Both methods: Cut your sheet of pasta into two equal size pieces and lay them flat next to one another on a lightly floured surface. Arrange your herbs and flowers on one of the pasta sheets. It’s best to remove any thick stems or thick flower parts as they tend to tear when rolling the dough. I generally use flat leaves, fronds, and petals. You don’t have to space the herbs and flowers out too much because they will spread out as the pasta is rolled.
Set the unfloured side of the plain pasta piece on top of the herbs and flowers. Gently press the two pasta sheets together by rolling over the pasta with a rolling pin. If using a rolling pin, continue to roll the pasta to your desired thickness (about 1 mm). If using a pasta machine, make sure the two sheets are stuck together or else your herbs and flowers will shift and potentially pile up and tear your pasta as you feed it through the machine. Put your pasta machine on a thicker setting (mine was 4, which is about 1.8 mm thickness) and pass the pasta through once. Increase the setting, which is decreasing the thickness, by 1 notch and pass the pasta again and continue to desired thickness. Take care not to roll the pasta too thin as it will begin to tear. I did a final pass of the pasta at setting 6 on the Atlas Marcato, which is 1 mm.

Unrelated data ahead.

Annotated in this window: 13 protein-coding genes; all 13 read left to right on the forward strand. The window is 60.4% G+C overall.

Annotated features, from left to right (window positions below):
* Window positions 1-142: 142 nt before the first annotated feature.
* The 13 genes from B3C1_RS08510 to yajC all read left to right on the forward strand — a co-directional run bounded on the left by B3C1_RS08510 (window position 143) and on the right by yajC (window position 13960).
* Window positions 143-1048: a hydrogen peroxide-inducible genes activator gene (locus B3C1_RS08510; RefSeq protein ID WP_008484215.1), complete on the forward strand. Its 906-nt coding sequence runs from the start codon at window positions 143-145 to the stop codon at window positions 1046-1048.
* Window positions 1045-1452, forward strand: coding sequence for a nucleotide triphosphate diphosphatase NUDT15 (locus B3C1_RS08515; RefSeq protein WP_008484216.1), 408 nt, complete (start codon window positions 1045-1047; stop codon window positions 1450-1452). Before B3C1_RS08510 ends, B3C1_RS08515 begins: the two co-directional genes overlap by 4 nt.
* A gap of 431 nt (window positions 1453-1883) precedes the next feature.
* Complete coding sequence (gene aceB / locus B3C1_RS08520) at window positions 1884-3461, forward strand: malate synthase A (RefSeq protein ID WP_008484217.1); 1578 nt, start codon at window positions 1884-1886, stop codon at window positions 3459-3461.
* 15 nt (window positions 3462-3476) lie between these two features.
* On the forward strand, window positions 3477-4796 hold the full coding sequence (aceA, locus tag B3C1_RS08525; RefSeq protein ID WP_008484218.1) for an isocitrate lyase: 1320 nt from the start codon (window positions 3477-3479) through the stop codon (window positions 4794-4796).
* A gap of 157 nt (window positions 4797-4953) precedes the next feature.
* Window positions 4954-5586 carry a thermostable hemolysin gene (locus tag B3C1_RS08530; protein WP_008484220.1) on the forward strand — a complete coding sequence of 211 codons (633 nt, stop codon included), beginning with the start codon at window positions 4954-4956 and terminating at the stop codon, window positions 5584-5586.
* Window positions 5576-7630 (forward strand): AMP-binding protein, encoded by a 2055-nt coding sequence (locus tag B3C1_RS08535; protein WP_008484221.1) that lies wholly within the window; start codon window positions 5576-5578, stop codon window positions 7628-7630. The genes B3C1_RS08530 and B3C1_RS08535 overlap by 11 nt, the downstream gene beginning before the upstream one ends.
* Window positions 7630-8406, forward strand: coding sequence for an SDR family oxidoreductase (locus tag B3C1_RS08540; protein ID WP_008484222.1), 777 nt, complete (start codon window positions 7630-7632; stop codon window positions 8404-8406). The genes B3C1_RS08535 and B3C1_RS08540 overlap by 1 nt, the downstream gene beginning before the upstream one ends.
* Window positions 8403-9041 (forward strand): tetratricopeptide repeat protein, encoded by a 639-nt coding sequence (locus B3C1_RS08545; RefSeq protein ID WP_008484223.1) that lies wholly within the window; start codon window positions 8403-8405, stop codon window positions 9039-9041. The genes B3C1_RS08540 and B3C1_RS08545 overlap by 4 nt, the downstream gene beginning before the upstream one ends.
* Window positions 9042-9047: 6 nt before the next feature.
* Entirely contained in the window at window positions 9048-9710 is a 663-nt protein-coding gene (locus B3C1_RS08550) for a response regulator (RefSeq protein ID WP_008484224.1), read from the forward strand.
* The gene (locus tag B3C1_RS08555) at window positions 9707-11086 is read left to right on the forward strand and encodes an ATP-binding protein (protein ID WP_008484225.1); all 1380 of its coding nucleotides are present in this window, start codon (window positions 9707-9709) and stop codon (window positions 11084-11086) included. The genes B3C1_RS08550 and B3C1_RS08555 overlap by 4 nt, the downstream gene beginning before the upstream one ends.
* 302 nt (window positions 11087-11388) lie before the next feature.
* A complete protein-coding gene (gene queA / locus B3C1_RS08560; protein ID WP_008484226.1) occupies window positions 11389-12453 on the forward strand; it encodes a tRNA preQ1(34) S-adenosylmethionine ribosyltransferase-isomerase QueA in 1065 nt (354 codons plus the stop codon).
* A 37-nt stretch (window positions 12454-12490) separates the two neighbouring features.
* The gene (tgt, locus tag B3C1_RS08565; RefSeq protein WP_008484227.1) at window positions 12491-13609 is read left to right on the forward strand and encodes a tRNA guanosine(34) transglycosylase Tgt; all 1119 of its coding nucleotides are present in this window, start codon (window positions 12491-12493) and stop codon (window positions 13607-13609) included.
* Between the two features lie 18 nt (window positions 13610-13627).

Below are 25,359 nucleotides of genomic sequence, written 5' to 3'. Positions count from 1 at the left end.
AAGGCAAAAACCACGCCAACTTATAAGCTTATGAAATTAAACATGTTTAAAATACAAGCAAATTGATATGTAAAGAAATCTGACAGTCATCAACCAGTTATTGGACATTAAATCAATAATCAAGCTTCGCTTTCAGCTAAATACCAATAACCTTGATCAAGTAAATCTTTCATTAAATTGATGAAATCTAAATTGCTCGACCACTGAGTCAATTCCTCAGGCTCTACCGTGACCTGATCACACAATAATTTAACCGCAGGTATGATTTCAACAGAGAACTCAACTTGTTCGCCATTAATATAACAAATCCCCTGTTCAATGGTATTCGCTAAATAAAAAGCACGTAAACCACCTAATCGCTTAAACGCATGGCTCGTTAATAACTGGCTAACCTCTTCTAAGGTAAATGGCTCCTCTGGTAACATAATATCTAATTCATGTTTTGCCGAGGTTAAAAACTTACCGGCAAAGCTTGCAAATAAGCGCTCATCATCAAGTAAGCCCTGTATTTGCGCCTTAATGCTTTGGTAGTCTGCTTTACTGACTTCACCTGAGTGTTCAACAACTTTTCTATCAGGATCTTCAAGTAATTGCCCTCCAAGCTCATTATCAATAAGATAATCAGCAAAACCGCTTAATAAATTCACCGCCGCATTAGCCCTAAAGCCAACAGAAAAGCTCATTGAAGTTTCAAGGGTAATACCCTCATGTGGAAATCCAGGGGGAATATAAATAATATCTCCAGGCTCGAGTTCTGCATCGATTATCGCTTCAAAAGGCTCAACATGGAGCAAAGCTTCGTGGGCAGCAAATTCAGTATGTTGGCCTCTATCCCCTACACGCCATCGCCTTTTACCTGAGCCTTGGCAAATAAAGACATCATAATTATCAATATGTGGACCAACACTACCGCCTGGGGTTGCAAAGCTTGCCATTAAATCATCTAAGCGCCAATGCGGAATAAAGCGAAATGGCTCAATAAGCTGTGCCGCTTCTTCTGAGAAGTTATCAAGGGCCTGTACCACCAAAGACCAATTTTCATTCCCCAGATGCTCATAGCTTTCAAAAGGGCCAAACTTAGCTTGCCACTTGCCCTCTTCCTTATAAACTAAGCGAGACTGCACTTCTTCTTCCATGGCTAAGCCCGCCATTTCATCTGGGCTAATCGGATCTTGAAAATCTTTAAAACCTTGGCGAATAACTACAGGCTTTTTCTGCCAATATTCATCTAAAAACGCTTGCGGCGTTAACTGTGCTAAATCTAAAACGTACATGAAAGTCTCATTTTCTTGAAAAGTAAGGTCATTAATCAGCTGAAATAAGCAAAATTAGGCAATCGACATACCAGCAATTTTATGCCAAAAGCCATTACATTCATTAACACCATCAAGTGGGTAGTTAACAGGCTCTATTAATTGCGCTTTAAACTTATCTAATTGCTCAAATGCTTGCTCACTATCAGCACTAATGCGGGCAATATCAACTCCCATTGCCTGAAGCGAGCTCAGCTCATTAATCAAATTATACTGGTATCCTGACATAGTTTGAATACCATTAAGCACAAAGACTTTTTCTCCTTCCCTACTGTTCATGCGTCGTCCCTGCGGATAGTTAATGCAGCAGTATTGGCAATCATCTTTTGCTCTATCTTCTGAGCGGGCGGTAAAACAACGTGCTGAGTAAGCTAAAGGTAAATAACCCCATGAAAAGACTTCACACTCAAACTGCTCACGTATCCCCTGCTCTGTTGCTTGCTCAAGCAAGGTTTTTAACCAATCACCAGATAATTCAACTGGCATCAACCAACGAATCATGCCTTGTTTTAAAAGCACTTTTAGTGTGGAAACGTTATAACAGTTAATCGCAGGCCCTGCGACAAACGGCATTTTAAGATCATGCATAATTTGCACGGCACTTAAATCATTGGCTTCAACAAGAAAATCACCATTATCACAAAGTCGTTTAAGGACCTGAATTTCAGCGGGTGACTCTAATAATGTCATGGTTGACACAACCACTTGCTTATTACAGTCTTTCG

Dust the pasta sheet with flour and roll the pasta up like a rug along the long axis. You should end up with a short, fat roll. Use a sharp knife and cut the roll into your desired pasta width. Wider pasta will showcase your patterns. I cut mine into 40 mm (4 cm) wide strips (about 1.5 inches). Carefully unroll your pasta. If it sticks to itself, use a sharp knife to gently pry it apart – pulling could delaminate the sheets. Toss the pasta with flour on a large baking sheet to prevent it from sticking. Repeat the rolling, laminating, and cutting process for the remaining 2 pieces of the pasta dough.
You can make the pasta ahead of time and leave it uncovered at room temperature.
Makes 1 pound of fresh pasta. To cook, bring 6 quarts of salted water to a boil. Boil the pasta for 1-3 minutes (test for doneness). Drain and serve with sauce or accompanying ingredients of your choice.
more goodness from the use real butter archives
|porcini tagliatelle||lobster morel agnolotti||chanterelle ravioli with sage brown butter||porcini elk sausage tortellini in beef porcini brodo|